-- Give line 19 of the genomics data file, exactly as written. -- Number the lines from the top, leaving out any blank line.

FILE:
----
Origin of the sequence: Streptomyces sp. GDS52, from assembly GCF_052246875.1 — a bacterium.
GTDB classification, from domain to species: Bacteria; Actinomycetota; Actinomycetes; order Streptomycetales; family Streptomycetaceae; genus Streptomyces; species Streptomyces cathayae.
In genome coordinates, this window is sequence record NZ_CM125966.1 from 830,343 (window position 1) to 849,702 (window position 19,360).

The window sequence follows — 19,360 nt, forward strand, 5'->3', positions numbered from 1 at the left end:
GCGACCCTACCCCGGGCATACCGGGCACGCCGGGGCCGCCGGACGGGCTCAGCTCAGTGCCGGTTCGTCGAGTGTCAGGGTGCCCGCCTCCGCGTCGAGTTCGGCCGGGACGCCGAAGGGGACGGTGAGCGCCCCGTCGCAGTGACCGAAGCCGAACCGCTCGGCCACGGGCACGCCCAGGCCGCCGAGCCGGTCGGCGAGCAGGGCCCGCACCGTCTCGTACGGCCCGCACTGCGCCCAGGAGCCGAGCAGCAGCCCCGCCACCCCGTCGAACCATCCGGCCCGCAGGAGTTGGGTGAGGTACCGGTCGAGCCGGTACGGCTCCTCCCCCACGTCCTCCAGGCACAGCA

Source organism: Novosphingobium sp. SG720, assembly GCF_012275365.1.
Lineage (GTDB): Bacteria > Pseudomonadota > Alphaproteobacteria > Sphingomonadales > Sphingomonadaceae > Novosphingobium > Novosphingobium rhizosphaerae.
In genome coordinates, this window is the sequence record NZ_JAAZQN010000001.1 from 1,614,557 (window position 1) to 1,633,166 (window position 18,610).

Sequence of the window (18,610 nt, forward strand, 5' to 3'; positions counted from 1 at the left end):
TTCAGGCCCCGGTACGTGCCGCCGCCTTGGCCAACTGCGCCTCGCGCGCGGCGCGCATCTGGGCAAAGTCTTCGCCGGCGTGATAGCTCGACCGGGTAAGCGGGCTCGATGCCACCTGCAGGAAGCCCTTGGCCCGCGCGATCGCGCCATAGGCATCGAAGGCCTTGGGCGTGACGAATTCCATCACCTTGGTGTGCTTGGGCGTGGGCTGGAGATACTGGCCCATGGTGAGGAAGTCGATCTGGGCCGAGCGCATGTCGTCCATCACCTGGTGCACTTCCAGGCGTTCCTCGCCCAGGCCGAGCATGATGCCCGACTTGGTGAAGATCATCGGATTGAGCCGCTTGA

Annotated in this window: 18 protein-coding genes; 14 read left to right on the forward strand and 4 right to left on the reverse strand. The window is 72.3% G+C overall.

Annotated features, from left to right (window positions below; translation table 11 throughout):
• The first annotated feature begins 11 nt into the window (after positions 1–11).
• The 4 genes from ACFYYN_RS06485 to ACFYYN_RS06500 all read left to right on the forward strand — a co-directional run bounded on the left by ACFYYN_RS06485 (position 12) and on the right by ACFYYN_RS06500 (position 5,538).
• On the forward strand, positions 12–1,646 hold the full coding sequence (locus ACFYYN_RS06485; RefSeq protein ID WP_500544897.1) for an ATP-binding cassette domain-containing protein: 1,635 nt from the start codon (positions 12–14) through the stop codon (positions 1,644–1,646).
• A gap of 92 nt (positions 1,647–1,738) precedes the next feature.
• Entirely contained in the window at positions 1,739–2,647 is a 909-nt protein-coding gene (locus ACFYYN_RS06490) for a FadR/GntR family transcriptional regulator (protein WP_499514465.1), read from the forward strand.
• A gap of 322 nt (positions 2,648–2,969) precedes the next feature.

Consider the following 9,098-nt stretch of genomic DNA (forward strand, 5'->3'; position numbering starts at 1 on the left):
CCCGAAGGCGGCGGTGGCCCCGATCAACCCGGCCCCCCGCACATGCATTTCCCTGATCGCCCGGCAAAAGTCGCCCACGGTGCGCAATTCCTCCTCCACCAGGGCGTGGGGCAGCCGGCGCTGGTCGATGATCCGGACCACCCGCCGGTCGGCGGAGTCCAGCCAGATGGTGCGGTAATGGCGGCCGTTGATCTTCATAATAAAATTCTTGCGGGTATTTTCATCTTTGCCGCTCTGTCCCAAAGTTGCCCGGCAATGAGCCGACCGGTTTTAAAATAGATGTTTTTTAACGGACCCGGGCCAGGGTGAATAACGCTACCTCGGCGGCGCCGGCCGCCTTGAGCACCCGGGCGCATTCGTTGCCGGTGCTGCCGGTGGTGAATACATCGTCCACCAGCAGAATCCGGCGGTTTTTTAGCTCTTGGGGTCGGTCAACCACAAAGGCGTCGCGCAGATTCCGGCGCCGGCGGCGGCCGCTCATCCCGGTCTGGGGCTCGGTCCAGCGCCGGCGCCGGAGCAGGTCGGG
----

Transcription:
Consider the following 9,098-nt stretch of genomic DNA (forward strand, 5'->3'; position numbering starts at 1 on the left):